BPA-Free But Still Dangerous?

The “BPA-free” labels on plastic bottles serve as a reassurance that the product is safe to drink out of. But new research adds onto growing evidence that BPA-free alternatives may not be as safe as consumers think. Researchers found that in mice, BPA replacements caused decreased sperm counts and less-viable eggs. Though this research was done on mice, the researchers think the results could hold true for humans. But more research would be needed to confirm. BPA, which stands for Bisphenol A, is a chemical that has been used in food and beverage packaging since the 1960s. Specifically, it is used to make a hard, clear plastic called polycarbonate that found in the protective lining on some metal food and drink cans.

Hormone-disrupting chemicals

BPA is similar in structure to the hormone estrogen, and so it could interfere with the actions of hormones in the body. The chemical can leach into food and beverage products from packaging materials.

BPA-Free But Still Dangerous?Previous studies have linked BPA exposure to many health problems; in addition to obesity, BPA exposure has been tied to early puberty, miscarriage, diabetes, heart disease and cancer. Overall, 97% of participants had detectable levels of BPA in their urine samples; 88% had detectable levels of BPS; and 55% had detectable levels of BPF, the authors found. Children with high levels of BPS in their urine samples were more likely to be obese, as determined by theirbody mass index, compared with kids who had lowever levels of BPS.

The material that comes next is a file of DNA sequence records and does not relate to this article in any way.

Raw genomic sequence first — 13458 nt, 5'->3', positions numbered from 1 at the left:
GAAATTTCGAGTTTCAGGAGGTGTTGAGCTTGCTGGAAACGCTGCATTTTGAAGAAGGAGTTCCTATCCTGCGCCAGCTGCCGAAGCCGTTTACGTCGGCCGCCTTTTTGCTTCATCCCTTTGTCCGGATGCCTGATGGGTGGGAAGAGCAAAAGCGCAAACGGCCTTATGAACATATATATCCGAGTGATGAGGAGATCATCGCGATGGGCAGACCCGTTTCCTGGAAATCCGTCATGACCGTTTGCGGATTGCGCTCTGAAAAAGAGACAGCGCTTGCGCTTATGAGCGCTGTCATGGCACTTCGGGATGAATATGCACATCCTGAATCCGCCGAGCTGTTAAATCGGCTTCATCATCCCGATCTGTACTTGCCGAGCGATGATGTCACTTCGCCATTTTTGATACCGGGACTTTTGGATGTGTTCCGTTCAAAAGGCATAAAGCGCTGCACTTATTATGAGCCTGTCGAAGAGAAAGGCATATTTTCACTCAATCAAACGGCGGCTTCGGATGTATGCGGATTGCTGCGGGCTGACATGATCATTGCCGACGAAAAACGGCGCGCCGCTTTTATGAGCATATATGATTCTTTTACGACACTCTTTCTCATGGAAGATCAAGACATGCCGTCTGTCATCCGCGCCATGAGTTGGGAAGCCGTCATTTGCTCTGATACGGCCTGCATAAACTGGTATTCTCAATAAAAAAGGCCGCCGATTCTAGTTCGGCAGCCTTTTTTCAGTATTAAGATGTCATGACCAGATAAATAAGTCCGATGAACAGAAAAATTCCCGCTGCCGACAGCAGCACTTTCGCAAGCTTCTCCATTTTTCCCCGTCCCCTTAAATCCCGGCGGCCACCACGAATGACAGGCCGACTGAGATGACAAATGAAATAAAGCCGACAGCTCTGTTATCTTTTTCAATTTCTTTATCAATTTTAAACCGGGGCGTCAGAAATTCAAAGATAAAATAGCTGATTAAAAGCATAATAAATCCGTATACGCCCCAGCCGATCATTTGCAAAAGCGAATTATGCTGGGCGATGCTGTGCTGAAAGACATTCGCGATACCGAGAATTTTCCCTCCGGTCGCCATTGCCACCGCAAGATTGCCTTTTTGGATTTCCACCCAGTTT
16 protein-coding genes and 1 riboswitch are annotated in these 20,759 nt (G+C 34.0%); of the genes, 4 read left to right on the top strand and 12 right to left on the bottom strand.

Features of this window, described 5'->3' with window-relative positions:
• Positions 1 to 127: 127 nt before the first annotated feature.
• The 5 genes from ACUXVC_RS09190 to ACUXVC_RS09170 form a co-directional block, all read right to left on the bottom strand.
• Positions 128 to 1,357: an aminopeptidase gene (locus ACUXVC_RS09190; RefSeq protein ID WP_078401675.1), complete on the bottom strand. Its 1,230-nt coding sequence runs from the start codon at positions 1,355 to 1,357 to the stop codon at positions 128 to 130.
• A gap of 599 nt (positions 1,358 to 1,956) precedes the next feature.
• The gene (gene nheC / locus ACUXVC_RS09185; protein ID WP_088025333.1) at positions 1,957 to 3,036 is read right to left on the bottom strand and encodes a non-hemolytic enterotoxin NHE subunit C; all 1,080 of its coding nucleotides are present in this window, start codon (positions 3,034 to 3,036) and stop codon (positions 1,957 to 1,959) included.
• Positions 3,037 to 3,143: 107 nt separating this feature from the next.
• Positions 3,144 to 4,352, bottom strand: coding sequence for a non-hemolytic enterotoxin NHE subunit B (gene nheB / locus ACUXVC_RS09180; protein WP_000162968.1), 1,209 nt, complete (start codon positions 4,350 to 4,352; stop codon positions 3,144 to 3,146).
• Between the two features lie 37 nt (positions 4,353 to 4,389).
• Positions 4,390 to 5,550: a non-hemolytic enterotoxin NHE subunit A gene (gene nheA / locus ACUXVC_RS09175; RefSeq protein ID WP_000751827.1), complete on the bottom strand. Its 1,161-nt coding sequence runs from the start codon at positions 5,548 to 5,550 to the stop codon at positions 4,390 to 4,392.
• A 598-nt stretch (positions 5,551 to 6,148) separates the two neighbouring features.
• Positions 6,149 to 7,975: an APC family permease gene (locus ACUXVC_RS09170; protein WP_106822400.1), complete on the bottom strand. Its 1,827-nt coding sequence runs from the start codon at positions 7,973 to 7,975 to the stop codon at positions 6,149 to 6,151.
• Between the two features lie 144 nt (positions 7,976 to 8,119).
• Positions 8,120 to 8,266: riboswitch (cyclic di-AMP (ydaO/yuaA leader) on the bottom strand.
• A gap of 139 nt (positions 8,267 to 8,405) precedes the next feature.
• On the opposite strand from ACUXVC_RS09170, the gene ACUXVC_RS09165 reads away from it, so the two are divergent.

In addition, participants with detectable levels of BPF were more likely to have abdominal obesity, meaning they had a particularly large waist circumference, compared with children who did not have detectable levels of BPF. Consumers who want to avoid bisphenol chemicals besides BPA “are in a very difficult position,” researcher said. There is no way for consumers to really know whether a product contains these chemicals, he said.

“I think consumers don’t have good options in terms of how to … make informed choices,” Spaeth told Live Science. For this to change, there would need to be changes to the way these chemicals are regulated and how products are labeled, he said.